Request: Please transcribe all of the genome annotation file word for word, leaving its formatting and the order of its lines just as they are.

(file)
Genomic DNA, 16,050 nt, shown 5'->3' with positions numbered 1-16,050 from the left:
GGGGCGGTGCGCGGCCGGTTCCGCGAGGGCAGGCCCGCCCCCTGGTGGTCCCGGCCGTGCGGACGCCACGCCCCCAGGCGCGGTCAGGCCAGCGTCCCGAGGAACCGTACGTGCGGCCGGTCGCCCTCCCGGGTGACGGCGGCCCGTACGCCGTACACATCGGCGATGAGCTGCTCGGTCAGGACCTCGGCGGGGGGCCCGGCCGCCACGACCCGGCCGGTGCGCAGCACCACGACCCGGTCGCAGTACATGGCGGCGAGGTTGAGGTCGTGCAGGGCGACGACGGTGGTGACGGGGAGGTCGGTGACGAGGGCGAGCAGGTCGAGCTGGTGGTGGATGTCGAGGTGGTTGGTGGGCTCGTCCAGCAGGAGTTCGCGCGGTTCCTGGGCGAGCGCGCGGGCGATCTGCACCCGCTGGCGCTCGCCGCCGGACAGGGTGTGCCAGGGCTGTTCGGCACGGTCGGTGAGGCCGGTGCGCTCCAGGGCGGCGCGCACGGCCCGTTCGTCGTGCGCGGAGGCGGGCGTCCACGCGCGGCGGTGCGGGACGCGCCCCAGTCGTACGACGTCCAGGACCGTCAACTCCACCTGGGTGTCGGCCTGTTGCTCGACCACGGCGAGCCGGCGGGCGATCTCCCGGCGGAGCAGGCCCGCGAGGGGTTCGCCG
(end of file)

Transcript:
Genomic DNA, 16,050 nt, shown 5'->3' with positions numbered 1-16,050 from the left:
GGGGCGGTGCGCGGCCGGTTCCGCGAGGGCAGGCCCGCCCCCTGGTGGTCCCGGCCGTGCGGACGCCACGCCCCCAGGCGCGGTCAGGCCAGCGTCCCGAGGAACCGTACGTGCGGCCGGTCGCCCTCCCGGGTGACGGCGGCCCGTACGCCGTACACATCGGCGATGAGCTGCTCGGTCAGGACCTCGGCGGGGGGCCCGGCCGCCACGACCCGGCCGGTGCGCAGCACCACGACCCGGTCGCAGTACATGGCGGCGAGGTTGAGGTCGTGCAGGGCGACGACGGTGGTGACGGGGAGGTCGGTGACGAGGGCGAGCAGGTCGAGCTGGTGGTGGATGTCGAGGTGGTTGGTGGGCTCGTCCAGCAGGAGTTCGCGCGGTTCCTGGGCGAGCGCGCGGGCGATCTGCACCCGCTGGCGCTCGCCGCCGGACAGGGTGTGCCAGGGCTGTTCGGCACGGTCGGTGAGGCCGGTGCGCTCCAGGGCGGCGCGCACGGCCCGTTCGTCGTGCGCGGAGGCGGGCGTCCACGCGCGGCGGTGCGGGACGCGCCCCAGTCGTACGACGTCCAGGACCGTCAACTCCACCTGGGTGTCGGCCTGTTGCTCGACCACGGCGAGCCGGCGGGCGATCTCCCGGCGGAGCAGGCCCGCGAGGGGTTCGCCG